*POPULAR SCIENCE MONTHLY.*

normally to a fair degree of approximation, and consequently we may infer that our results are trustworthy indications of real facts.

A talent is a sum whose exact value few of us care to know, although we all appreciate the inner sense of the beautiful parable. I will, therefore, venture to adapt the phraseology of the allegory to my present purpose by substituting for 'talent' the words 'normal-talent.' The value of this normal-talent in respect to each and any specified quality or faculty is such that one-quarter of the people receive for their respective shares more than one normal-talent *over* and *above* the average of all the shares. Our normal-talent is therefore identical with what is technically known as the 'probable error.' Therefrom the whole of the following table starts into life, evolved from that of the *probability integral* It expresses the distribution of any normal

Table I.—*Normal Distribution (to the nearest per ten thousand and to the nearest per hundred).*

-4° | -3° | -2° | -1° | M+1° | +2° | +3° | +4° | Total | ||

ν and below |
u | t | s | r | R | S | T | U | V and above. | |

35 | 180 | 672 | 1613 | 2500 | 2500 | 1613 | 672 | 182 | 35 | 10,000 |

2 | 7 | 16 | 25 | 25 | 16 | 7 | 2 | 100 |

quality, or any group of normal qualities, among 10,000 persons in terms of the normal-talent. The M in the upper line occupies the position of Mediocrity, or that of the average of what all have received: the 1°, 3°, etc., and the 1°, 2°, etc., refer to normal talents. These numerals stand as graduations at the heads of the vertical lines by which the table is divided. The entries between the divisons are the numbers per 10,000 of those who receive sums between the amounts specified by those divisions. Thus, by the hypothesis, 2,500 receive more than M but less than M1°, 1,613 receive more than M1° but less than M2°, and so on. The terminals have only an inner limit, thus 35 receive more than 4°, some to perhaps a very large but indefinite amount. The divisions might have been carried much farther, but the numbers in the classes between them would become less and less trustworthy. The left half of the series exactly reflects the right half. As it will be useful henceforth to distinguish these classes, T have used the *capital* or large letters, E, S, T, U, V, for those above mediocrity and corresponding italic or small letters, *r, s, t, u, v,* for those below mediocrity, *r* being the counterpart of R, *s* of S, and so on.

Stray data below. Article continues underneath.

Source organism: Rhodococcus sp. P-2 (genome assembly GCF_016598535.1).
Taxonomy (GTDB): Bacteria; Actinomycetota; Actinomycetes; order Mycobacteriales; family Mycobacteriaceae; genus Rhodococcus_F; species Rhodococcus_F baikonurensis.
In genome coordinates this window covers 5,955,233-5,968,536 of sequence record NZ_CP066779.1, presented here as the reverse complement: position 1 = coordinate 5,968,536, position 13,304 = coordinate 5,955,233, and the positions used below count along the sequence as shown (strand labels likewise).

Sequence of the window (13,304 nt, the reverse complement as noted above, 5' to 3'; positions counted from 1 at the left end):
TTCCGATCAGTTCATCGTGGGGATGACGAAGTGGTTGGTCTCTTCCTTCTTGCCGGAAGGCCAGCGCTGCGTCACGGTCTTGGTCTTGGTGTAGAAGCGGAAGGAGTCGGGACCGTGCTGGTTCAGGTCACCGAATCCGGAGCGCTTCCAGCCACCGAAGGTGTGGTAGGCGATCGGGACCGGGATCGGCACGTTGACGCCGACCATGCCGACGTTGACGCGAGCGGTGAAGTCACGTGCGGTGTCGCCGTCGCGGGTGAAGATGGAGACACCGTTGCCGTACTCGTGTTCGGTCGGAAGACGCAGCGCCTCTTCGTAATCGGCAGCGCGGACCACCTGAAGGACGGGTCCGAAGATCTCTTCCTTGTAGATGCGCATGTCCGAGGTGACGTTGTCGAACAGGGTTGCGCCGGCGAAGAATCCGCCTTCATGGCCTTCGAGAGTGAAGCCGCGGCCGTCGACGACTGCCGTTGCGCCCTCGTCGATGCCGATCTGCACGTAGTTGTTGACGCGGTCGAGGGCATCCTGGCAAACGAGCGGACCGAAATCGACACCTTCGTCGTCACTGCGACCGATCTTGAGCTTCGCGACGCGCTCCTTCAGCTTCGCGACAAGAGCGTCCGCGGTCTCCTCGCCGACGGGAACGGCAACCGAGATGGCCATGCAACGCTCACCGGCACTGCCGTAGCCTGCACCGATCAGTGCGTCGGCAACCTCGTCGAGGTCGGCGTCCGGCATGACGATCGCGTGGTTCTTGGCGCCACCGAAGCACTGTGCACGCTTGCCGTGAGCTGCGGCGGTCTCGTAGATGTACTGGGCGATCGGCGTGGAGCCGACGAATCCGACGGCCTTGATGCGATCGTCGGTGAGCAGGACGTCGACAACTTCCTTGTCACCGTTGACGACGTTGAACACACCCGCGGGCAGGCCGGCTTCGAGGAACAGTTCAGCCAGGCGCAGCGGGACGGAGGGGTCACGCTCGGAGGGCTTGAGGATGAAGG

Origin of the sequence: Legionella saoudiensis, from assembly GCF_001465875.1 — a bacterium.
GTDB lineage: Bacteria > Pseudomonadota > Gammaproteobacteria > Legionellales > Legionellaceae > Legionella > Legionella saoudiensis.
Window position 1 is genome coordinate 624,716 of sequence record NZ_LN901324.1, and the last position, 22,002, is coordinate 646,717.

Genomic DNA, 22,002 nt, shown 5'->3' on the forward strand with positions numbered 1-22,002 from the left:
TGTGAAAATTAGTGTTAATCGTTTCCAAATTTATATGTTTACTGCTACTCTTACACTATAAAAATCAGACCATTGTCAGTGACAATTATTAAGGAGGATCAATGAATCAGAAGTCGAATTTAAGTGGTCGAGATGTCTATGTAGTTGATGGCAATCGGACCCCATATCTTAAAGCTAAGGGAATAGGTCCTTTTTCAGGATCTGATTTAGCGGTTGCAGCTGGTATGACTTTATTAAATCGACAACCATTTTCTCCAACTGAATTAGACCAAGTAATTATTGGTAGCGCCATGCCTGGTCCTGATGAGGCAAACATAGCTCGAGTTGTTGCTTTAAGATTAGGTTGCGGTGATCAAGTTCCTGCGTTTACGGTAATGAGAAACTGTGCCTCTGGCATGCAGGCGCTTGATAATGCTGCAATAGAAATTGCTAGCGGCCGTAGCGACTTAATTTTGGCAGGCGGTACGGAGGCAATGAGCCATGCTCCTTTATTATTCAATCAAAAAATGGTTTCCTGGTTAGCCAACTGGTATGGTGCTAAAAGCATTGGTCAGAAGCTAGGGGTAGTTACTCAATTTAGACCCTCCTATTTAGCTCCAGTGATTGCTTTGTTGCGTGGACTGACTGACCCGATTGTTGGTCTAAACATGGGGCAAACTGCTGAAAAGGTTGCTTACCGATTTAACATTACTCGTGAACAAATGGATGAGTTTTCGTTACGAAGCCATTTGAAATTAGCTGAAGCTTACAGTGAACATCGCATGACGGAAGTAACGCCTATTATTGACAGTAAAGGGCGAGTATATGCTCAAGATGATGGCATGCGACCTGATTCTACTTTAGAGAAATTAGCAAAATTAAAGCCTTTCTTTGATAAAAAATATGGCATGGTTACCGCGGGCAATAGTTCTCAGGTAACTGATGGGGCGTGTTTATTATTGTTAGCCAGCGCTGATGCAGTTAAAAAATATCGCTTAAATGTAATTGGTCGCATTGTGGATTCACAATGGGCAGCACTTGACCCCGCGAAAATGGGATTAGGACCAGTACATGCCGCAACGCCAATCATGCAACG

In the lowest line the same values are given, but more roughly, to the nearest whole percentage.

It will assist in comprehending the values of different grades of